Finally, there is what is termed antithetical parallelism in which the second part of the distich is a contrast to the first. These frequently begin with the word “but.” Look at Proverbs 16:2…
All the ways of a man are clean in his own eyes;
But the Lord weigheth the spirits.
Proverbs and the Epistle of James
Anyone reading the epistle is immediately struck with the similarity in both style and content.
Proverbs is also used in the New Testament elsewhere. On at least eight occasions, proverbs are employed to stress or underline a truth in the epistles. These proverbs are quoted – 1:16; 3:11-12; 3:34 (twice); 10:12; 11:31; 25:21-22; 26:11. They are cited in Romans, Hebrews, 1 Peter, 2 Peter and James.
The imagery of Proverbs serves a valuable purpose. Just think of the many animals mentioned. Lessons are drawn from lizards, ravens, sparrows and swallows, bears, lions, goats, horses, dogs, swine, oxen, ants, leeches, badgers and donkeys. Who has ever improved upon the imagery of Proverbs 11:22?
As a jewel of gold in a swine’s snout,
So is a fair woman which is without discretion.
The Selectivity of the Book
Solomon spoke about 3,000 proverbs (1Ki 4:32), yet there are only about 300 in the first group of chapters. Then we have the sayings of the wise in chapters 22-24. Finally, in chapters 25 through 29, the men of Hezekiah’s day copied out and added another 130. So obviously the Spirit of God used great selectivity in the proverbs chosen.
The Subjects Dealt With
Solomon’s writings underline themes of significance for day-to-day living. He writes of friendship and its implementation. Speech, control of the tongue, and temper are frequent subjects for his pen. Family living, embracing both parent and child, and husband-wife relationships are seen frequently. Honesty and diligence, piety and purity, humility and truth-telling recur in virtually every chapter. Above all, the value of wisdom is the chief lesson of the book. Its availability and its advisability are the recurring themes. In its light we learn the value of discipline and advice to grow in wisdom.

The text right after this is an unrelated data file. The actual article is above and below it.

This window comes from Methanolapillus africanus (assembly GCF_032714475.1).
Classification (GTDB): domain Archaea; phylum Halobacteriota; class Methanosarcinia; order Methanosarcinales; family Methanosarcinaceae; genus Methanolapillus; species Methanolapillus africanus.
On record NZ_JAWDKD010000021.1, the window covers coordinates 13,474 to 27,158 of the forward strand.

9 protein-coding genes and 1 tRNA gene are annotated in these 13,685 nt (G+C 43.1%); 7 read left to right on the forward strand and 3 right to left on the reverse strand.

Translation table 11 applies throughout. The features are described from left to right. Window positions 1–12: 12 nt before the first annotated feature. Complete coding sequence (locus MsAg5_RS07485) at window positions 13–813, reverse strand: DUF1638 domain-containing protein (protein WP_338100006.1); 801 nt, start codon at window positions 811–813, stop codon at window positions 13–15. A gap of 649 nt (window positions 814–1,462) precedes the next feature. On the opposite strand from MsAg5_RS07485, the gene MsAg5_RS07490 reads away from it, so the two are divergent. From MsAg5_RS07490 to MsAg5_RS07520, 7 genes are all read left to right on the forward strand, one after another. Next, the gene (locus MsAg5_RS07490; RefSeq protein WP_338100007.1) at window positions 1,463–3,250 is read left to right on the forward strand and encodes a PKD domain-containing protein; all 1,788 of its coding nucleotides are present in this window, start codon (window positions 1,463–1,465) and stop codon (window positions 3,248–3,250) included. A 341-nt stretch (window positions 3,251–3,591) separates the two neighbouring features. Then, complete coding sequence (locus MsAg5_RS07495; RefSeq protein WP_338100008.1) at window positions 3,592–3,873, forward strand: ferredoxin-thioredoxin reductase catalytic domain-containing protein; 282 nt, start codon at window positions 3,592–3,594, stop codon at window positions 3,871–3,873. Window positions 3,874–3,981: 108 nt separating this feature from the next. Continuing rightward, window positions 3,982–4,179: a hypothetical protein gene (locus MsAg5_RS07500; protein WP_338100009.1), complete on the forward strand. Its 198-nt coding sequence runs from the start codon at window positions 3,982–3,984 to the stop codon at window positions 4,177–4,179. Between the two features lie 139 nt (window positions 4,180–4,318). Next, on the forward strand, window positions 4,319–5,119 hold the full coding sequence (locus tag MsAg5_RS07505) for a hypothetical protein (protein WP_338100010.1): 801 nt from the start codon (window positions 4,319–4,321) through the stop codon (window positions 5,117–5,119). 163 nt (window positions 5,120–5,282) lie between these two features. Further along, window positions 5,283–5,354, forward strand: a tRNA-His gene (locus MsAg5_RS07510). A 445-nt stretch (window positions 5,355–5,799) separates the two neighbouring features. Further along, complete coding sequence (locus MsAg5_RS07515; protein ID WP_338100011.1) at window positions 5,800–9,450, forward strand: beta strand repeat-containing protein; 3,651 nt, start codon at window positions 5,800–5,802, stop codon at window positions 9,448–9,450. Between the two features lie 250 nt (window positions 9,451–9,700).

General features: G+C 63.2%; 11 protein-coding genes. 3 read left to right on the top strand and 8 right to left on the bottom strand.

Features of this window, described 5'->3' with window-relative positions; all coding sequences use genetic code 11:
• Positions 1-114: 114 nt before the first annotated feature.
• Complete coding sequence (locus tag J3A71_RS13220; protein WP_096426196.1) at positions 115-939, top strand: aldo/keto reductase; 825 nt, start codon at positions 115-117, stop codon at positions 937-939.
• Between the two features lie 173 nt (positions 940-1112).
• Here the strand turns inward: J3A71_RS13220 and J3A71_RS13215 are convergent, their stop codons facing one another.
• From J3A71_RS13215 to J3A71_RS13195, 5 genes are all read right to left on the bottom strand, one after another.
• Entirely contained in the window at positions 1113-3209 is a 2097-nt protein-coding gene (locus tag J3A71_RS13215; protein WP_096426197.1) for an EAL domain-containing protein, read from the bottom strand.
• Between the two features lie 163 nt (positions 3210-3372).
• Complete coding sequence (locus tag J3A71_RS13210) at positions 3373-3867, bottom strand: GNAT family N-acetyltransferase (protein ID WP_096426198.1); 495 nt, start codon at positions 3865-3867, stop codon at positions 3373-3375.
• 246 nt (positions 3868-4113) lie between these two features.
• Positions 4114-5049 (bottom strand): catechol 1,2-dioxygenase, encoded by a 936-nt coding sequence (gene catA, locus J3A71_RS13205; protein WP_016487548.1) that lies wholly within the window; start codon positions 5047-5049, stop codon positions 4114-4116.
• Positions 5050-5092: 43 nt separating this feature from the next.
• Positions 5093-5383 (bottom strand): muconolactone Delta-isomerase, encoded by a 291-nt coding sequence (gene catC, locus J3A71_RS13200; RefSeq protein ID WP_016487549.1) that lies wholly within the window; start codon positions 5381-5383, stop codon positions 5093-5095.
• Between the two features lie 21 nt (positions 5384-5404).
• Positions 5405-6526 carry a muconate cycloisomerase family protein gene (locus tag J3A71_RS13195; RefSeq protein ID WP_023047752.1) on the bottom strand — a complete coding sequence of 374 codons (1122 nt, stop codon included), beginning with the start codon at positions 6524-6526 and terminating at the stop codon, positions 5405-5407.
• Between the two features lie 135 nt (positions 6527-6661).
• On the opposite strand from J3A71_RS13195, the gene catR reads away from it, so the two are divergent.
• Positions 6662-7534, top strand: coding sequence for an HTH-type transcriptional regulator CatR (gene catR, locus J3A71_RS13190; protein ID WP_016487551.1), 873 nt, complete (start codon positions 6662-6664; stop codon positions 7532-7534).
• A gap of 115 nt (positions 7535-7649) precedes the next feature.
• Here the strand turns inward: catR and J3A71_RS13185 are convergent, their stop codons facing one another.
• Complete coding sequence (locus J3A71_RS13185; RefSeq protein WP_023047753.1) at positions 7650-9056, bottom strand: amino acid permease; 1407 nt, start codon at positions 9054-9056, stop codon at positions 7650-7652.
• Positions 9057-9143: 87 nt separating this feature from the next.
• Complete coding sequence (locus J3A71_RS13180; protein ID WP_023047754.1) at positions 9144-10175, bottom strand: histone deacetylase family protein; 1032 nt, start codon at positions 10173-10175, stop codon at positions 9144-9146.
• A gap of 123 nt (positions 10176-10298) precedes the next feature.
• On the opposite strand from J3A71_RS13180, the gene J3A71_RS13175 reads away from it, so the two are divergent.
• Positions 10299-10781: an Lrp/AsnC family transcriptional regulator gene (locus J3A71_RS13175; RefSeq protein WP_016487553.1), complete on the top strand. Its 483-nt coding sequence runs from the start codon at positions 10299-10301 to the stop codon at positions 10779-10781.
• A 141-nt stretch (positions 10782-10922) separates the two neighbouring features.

The Sketches of Characters Employed
One of the most profitable and enjoyable ways of studying Proverbs is to look at the character sketches which are given throughout. What follows are only a few of the many character studies which reveal Solomon’s keen insight, guided by the Spirit of God, into human nature. A rich understanding of human psychology is available here for the seeker.
- The Senseless Man or the Fool
- The Density of His Mind (12:15; 15:5; 26:12)
- The Decision-Making Process (17:10,16,24)
- The Damage He Causes (10:23; 14:9; 18:6-7; 20:3)
- The Danger of His Mouth (10:18; 18:7; 19:1; 29:11)
- The Deafness of His Ears (17:16; 26:3,11)
- The Simple Man
- What He Lacks (1:4; 7:7; 14:15; 22:3; 27:12)
- What He Loves (1:22)
- What He Listens To
- Attractiveness of Wisdom (8:5; 9:4)
- Attack by Folly (9:13-18)
- What He Loses
- Current Loss (14:18)
- Eternal Loss (1:32)
- What He Learns (19:25; 21:11)
- His Locations
- The Strange Woman
- Fair Speech (7:21)
- Flattering Words (7:5)
- Flirtatious Ways (6:25ff.)
- Flames of Passion
- False Expectations (7:13-21)
- The Son
- Heeding Peer Pressure (1:10)
- His Habits (3:1)
- His Home (10:1)
- Harvest (10:5)
- Hearing (13:1)
- Hurtful (17:25)
- His Heart (23:26)
- The Sluggard or Slothful Man
- Mentioned perhaps 22x in Proverbs
- The Field of the Sluggard (24:30-34)
- The Food of the Slothful (12:27; 19:24; 20:4)
- The Frustration of the Slothful (13:4; 21:25)
- The Folly of the Sluggard (20:4)
- The Focus for the Sluggard (6:6-11)
- The Future of the Sluggard (12:24; 24:30-34)
- The Scorner
- And Correction (9:7-8)
- And His Conduct (21:24; 22;10; 29:8)
- And His Company (24:9)
- And His Condemnation (3:34)
- The Savior
- Architect (8:22-36)
- The Just One (4:18)
- The Surety (11:15)
- Friend (18:24)
- Strong Tower (18:10)
- King (30:27,31)
- Host (9:1-6)
No overview would be complete if it did not mention the frequent mentions of “the fear of the Lord” (14 times).
 All Scripture quotations in this article are from the KJV.